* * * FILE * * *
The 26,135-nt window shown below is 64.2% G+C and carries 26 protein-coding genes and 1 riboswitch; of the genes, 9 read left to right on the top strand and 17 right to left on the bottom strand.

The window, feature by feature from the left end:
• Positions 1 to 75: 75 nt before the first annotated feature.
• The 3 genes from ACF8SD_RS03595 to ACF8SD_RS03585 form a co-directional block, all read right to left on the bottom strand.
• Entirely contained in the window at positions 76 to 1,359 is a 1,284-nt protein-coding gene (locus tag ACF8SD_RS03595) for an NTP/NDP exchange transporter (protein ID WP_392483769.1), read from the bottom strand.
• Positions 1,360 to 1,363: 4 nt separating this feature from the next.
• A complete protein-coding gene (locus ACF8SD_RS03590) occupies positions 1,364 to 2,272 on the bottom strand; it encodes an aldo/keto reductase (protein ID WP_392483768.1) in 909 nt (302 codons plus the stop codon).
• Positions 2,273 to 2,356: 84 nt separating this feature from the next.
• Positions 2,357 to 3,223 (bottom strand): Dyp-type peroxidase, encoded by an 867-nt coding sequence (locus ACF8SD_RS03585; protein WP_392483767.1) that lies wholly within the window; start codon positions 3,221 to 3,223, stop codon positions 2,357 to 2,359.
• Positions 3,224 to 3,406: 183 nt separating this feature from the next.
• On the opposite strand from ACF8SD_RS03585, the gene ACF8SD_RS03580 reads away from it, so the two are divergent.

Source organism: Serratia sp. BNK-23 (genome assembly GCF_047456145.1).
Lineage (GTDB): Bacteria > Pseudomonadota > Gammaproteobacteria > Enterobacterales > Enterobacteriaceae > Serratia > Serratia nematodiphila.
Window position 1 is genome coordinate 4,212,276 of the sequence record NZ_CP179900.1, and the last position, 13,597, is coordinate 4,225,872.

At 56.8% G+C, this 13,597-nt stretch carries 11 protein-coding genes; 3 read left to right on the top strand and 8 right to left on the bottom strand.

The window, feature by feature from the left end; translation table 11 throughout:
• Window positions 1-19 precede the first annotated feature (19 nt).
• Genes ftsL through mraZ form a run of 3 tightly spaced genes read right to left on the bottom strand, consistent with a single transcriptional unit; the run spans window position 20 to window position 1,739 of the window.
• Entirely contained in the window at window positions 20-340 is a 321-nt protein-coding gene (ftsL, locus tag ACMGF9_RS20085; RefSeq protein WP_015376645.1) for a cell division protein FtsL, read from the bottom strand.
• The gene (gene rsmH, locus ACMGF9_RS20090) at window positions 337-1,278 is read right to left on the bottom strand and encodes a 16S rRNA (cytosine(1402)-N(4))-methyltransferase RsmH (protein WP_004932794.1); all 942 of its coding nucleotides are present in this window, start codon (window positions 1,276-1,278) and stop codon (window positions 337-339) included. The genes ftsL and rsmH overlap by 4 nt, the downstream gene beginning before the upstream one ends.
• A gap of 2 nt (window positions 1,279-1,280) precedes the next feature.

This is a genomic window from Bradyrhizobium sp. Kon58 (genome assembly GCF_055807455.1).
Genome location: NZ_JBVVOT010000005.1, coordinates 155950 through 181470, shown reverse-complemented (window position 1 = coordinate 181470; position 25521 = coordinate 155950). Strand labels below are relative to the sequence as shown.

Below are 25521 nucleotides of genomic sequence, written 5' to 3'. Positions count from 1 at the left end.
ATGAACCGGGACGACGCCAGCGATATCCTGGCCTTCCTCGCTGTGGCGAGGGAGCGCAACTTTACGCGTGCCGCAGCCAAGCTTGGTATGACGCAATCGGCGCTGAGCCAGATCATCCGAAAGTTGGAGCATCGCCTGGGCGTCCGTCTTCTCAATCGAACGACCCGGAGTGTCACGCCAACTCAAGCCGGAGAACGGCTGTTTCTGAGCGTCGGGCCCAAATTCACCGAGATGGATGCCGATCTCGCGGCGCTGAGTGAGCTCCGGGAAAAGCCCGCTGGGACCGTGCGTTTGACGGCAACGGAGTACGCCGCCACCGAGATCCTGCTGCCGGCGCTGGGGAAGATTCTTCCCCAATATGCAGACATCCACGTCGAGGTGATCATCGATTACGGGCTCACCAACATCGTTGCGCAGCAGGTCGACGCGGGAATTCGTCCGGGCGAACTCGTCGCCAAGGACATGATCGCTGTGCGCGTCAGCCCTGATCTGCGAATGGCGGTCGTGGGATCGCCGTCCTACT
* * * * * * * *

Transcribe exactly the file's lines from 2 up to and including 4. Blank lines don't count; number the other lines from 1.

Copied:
The window, feature by feature from the left end:
• Positions 1 to 75: 75 nt before the first annotated feature.
• The 3 genes from ACF8SD_RS03595 to ACF8SD_RS03585 form a co-directional block, all read right to left on the bottom strand.